Arnaud De Lie considers himself an outsider for the BK in Middelkerke: “Even if it becomes a tough echelon race, my sprint will remain intact”

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In his first six months as a pro, Arnaud De Lie (20) has already made such an impression that he is already one of the contenders for the Belgian tricolore in Middelkerke on Sunday. The sober Luxembourg farmer’s son sees it slightly differently. “I rather see myself as an outsider. I cannot yet present the nobility letters of Philipsen and Van Aert.”

Stijn Joris

His contract extension is imminent, you can read the ambition in his eyes and despite the six stripes that he already has behind his name, Arnaud De Lie is really not yet satisfied for this season. Everything is going well for him in his first half year with the pros. The BC in Middelkerke is also a competition for which he has the right weapons. On Sunday he could just be on the podium in his very first Belgian championship with the big boys. “I don’t consider myself a favourite,” says De Lie. “Jasper Philipsen has proven in the Baloise Belgium Tour that he is worthy of that role and Wout van Aert has won a bunch sprint almost three times in the Dauphiné. They are the top favourites. I am more of an outsider.”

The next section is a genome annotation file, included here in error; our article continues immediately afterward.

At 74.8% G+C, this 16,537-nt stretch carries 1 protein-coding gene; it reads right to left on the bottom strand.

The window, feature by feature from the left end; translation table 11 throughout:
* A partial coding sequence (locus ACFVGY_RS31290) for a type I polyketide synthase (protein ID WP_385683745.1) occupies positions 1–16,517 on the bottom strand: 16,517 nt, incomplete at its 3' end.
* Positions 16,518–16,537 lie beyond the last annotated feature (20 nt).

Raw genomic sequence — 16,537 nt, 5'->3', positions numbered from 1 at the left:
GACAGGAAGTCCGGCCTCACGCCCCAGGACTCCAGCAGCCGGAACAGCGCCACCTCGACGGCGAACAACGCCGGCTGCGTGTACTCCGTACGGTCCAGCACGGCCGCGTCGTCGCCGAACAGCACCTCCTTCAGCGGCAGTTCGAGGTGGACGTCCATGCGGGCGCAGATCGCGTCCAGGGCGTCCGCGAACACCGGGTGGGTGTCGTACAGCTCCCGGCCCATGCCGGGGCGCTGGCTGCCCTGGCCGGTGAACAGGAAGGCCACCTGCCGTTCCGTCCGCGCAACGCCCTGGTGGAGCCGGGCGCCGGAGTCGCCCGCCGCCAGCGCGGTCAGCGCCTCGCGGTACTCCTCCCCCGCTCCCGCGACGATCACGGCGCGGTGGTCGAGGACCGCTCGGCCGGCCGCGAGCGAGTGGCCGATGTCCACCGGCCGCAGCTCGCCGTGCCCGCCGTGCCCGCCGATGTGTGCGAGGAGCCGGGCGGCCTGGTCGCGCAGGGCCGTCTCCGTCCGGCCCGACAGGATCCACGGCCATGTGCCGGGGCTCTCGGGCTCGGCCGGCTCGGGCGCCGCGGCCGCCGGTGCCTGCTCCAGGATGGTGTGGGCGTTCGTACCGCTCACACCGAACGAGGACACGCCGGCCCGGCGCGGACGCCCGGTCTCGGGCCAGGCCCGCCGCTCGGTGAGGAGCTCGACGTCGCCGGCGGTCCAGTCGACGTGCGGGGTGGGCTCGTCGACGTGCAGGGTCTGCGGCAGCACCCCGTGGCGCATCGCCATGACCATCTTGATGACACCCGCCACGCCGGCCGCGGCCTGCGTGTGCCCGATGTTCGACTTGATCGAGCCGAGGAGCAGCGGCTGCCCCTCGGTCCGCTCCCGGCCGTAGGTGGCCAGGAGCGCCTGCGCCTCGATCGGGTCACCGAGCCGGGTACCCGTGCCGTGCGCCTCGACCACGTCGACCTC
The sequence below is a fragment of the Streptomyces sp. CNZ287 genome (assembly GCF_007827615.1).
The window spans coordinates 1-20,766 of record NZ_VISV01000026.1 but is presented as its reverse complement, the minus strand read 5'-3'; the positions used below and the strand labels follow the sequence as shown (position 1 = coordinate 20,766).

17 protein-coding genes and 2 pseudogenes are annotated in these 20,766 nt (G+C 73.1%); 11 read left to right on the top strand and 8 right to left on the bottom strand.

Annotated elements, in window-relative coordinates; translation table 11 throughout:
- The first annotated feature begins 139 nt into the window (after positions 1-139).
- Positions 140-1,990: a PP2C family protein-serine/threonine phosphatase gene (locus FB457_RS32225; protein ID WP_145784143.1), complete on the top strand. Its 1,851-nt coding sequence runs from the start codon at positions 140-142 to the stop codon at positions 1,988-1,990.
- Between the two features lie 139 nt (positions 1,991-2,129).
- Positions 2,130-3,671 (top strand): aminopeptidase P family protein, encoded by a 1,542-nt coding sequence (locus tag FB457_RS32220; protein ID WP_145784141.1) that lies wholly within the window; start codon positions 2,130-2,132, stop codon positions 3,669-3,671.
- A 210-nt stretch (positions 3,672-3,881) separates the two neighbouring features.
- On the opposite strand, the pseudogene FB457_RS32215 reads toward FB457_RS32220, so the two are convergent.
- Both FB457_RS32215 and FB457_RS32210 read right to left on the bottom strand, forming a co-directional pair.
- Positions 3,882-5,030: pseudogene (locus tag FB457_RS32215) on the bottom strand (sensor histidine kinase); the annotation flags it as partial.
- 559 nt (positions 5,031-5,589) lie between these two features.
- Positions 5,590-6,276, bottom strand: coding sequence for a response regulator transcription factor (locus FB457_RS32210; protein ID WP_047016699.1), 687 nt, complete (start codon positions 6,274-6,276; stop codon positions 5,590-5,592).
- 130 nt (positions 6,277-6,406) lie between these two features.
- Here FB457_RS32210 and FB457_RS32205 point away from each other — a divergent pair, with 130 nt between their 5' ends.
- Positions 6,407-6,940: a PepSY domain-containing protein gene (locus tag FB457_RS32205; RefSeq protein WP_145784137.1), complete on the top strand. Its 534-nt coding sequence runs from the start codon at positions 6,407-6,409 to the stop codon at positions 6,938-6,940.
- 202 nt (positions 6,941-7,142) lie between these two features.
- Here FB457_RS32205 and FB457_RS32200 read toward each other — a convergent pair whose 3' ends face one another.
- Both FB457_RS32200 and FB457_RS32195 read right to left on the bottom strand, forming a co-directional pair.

However, De Lie has the speed with which he can at least come close to Van Aert and Philipsen. However, the Luxembourger still sees a gaping difference in level. “I haven’t won a real bunch sprint yet. I didn’t really get that chance yet. In De Panne Ackermann fell for me and in Bredene I was not well placed due to a lack of experience. Jasper and Wout have been the first to cross the line several times in such an organized bunch sprint, I haven’t yet. That is a step I still have to take.”

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De Lie already has an idea of ​​what to expect from Sunday’s game. He takes into account several scenarios. “Alpecin benefits from a sprint. Not really Quick-Step because they don’t have a sprinter in their ranks. Unless it would play a role that Merlier comes to them next year. We also know from Remco Evenepoel that he will attack. It will certainly not be easy to control the course. A bunch sprint is certainly a possibility, but they predict a little rain and some wind, then it might as well be drawn in echelons.”

Such a match does not have to be detrimental to the chunky De Lie. “If I can be in the first group, that’s even perfect,” De Lie says. “Those are the races I love and often I still have enough left to do my sprint. In a tough race, my speed never really dies out. A BC can sometimes go strange, just think of when De Bondt won in Anzegem, when a big flight checkedmates all the favorites. Within the team we also have some riders who get carte blanche, but if it comes to a sprint, they will draw my card. Then I will not go for second or third place, then I want to win and let the work of the teammates pay off. I know I have a chance and start with confidence. I don’t put a percentage on that, but I know there are some percentages and I believe it could be for me.”

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